Aishetu Dozie [00:26:17] Oh, it is lonely. I mean, this is the loneliest job I’ve ever had in my life. So I have basically co-opted everybody that I know to become my colleague. You know, I send product design to them. What do you guys think about this? I send all sorts of stuff to my friends, thank God for my community. Otherwise it would be challenging to do this by myself.
Sam: [00:26:43] It is a lonely path. And I think the only way it’s not is with the people you choose to surround yourself with.
Aishetu Dozie: [00:26:49] Yeah, exactly. Exactly.
Sam: [00:26:52] So Aishetu, last question. Where do you see yourself and the business three years from now?
Sam: [00:26:58] Three years from now? I see us as a truly global brand where we are available in select stores in the US, in the UK and a couple of European countries at levels. I’m originally from Nigeria and I’ve been approached by a number of different African retail stores who would love to stock us. So in three years, I’d love to truly call myself global with products far beyond just lip at that point. I’d love us to be fully facial cosmetics at that point. Every type of makeup product you want, you can find. I would love that. And by then, they have even ventured into skin care. But I’d love us to be known as just a brand that empowers boss women. Just really, really champions women in business and politics, women who just want to level up. I’d love for us to have to have that brand identity and love for it to be global.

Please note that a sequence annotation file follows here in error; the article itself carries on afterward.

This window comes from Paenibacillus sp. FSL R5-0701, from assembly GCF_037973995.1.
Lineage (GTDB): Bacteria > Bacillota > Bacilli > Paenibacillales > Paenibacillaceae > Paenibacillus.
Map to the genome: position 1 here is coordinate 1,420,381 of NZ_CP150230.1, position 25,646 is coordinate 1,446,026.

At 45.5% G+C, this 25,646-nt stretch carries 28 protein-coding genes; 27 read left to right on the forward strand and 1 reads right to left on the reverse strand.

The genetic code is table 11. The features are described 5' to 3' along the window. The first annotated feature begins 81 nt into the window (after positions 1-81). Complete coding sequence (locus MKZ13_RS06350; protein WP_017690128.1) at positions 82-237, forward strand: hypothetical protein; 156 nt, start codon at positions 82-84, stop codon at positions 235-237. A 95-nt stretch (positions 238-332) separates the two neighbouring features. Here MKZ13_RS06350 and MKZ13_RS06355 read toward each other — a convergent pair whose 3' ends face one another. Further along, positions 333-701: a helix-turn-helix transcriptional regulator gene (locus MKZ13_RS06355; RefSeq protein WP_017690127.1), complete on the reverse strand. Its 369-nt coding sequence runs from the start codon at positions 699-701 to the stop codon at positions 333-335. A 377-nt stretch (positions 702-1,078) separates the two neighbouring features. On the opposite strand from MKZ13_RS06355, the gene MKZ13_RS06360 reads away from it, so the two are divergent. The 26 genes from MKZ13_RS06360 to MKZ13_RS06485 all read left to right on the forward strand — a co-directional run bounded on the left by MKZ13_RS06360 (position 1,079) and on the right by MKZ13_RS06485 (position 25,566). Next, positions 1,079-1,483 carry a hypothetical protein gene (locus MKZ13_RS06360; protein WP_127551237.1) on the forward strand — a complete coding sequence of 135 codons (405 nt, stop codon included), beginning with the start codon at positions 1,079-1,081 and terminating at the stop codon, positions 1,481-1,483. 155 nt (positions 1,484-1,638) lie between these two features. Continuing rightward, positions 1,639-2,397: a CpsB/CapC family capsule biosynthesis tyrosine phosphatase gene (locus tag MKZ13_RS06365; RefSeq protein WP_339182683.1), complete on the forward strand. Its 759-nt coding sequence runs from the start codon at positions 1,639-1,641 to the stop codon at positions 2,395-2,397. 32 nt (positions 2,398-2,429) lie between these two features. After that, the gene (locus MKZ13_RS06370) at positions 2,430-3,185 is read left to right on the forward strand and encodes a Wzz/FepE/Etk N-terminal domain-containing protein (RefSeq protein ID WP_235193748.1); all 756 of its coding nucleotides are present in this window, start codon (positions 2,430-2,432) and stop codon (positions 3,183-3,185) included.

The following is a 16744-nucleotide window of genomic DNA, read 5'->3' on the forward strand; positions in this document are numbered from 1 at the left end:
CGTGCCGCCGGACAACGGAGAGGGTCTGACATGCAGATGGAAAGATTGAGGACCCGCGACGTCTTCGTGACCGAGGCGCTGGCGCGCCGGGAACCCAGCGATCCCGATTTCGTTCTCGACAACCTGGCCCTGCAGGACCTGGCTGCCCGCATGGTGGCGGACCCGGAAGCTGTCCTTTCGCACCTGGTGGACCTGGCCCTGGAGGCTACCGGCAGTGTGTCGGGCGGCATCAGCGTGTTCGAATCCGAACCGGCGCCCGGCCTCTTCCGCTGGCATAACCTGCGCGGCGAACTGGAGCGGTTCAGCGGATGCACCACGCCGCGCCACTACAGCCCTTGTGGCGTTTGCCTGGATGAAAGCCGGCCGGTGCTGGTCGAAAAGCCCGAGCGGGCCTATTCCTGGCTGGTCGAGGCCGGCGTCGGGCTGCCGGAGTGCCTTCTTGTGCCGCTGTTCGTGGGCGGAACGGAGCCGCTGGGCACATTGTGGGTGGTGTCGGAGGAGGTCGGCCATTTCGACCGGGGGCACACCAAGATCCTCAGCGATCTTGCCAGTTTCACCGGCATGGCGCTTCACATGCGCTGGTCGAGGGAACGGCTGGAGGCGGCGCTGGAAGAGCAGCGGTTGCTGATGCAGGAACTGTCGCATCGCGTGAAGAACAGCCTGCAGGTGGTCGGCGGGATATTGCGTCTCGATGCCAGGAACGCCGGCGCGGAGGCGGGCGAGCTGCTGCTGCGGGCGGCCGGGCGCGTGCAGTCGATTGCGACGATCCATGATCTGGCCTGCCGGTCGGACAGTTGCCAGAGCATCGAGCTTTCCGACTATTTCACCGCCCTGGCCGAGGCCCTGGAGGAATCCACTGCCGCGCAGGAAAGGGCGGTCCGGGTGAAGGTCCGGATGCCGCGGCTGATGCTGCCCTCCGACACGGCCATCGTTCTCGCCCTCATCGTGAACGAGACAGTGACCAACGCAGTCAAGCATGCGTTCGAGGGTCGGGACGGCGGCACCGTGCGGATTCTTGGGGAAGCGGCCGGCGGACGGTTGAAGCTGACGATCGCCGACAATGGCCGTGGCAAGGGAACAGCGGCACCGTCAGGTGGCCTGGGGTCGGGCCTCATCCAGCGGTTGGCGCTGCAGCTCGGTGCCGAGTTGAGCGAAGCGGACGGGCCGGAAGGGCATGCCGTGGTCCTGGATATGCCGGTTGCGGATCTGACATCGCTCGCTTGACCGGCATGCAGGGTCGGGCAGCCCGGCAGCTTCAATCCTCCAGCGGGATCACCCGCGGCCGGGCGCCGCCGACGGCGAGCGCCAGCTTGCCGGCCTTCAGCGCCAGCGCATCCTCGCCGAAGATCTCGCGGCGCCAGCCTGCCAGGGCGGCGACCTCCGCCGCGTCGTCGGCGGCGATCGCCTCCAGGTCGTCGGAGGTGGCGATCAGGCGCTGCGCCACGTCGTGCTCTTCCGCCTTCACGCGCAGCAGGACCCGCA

Sam: [00:28:07] I love that. I like the ambitious goal. I would expect nothing less.
Here’s something else you should know. A nationwide survey found that 75% of respondents would purchase a product labeled cruelty-free over a less ethical alternative. Thanks to Ibis World of Leaping Bunny for the data used in today’s episode. Aishetu, we love your story because throughout your career, being yourself and authentic to yourself as well as being a powerful woman has always been the value that centered and driven you. Thanks so much for being with us today.
Aishetu Dozie: [00:28:46] Thanks so much, Sam. I really appreciate it. And I will always say yes to the opportunity to chat with you.